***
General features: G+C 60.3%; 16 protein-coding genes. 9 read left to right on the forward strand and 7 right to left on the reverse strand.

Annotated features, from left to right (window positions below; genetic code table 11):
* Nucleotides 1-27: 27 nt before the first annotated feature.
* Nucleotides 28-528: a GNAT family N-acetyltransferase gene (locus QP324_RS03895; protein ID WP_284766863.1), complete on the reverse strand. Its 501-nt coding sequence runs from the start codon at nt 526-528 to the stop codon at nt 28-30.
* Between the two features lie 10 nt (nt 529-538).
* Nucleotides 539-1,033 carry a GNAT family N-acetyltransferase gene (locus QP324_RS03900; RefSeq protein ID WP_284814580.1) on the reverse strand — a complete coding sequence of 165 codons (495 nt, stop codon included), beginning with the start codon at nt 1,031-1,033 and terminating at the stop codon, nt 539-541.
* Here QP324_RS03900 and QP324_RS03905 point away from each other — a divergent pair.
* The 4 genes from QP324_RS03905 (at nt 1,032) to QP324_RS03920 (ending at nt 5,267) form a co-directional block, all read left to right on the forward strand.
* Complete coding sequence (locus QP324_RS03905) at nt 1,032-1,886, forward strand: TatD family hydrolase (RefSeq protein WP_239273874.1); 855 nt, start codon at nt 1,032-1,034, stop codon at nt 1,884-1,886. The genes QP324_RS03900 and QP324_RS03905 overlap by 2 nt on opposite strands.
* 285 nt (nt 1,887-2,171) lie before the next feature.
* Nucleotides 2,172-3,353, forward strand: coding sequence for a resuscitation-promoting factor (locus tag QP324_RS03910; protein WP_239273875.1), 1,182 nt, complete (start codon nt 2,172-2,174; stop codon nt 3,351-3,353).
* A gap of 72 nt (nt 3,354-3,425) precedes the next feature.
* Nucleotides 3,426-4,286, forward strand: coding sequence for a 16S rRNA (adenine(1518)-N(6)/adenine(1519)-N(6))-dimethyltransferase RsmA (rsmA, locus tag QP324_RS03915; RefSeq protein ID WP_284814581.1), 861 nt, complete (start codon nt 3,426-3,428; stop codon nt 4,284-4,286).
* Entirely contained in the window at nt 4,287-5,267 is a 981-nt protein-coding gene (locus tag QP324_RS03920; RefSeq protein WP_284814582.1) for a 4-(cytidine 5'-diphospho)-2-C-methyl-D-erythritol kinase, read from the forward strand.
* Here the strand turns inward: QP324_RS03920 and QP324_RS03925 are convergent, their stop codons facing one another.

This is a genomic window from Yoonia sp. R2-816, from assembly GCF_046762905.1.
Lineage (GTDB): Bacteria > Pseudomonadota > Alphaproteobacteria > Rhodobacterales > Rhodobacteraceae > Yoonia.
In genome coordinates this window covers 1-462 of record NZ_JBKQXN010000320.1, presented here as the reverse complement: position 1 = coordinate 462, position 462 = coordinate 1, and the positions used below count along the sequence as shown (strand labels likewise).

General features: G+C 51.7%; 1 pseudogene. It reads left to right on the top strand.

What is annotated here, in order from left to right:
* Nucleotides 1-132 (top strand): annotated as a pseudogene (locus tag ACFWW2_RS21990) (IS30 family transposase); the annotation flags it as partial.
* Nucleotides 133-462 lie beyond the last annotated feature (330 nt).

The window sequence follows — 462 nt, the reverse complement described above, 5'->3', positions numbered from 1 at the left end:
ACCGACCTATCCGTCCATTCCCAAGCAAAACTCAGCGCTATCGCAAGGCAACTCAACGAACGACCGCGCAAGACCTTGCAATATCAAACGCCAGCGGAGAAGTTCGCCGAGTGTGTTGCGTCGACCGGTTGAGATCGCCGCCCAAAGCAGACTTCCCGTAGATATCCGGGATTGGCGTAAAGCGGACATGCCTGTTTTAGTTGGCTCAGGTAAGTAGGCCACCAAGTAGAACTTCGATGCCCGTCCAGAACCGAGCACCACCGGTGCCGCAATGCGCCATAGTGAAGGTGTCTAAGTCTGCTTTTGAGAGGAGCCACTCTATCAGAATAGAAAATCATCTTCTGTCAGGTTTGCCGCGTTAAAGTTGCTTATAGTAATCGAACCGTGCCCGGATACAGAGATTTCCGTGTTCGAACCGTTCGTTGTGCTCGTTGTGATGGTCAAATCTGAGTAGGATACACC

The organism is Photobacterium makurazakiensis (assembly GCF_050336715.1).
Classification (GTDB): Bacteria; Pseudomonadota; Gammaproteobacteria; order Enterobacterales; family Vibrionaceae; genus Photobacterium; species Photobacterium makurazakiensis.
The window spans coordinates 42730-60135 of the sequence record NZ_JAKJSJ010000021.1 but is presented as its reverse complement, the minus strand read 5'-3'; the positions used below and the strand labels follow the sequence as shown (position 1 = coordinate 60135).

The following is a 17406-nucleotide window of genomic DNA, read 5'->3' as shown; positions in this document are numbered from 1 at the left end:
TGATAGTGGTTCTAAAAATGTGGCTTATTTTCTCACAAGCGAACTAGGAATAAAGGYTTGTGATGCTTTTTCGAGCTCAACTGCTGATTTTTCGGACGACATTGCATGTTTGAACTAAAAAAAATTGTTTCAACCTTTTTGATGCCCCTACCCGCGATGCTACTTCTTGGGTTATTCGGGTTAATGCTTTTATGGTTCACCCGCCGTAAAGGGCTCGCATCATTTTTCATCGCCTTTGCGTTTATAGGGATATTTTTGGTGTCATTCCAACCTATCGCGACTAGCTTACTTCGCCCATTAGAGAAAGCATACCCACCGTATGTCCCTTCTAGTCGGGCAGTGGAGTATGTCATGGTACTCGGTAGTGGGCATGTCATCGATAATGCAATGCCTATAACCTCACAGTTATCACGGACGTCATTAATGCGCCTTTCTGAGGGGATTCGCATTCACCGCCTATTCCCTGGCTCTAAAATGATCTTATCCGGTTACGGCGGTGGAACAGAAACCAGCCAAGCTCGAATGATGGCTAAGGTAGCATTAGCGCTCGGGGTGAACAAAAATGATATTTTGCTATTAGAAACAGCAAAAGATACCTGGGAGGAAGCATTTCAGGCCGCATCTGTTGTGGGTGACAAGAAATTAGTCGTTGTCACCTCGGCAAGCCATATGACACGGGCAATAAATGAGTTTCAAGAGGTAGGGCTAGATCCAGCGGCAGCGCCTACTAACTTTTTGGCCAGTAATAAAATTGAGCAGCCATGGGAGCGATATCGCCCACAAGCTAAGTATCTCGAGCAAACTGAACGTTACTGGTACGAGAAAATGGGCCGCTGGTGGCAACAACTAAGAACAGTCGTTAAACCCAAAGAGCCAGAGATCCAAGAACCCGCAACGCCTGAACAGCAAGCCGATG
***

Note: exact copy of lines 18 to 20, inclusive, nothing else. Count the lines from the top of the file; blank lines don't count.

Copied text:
In genome coordinates this window covers 1-462 of record NZ_JBKQXN010000320.1, presented here as the reverse complement: position 1 = coordinate 462, position 462 = coordinate 1, and the positions used below count along the sequence as shown (strand labels likewise).

General features: G+C 51.7%; 1 pseudogene. It reads left to right on the top strand.

What is annotated here, in order from left to right: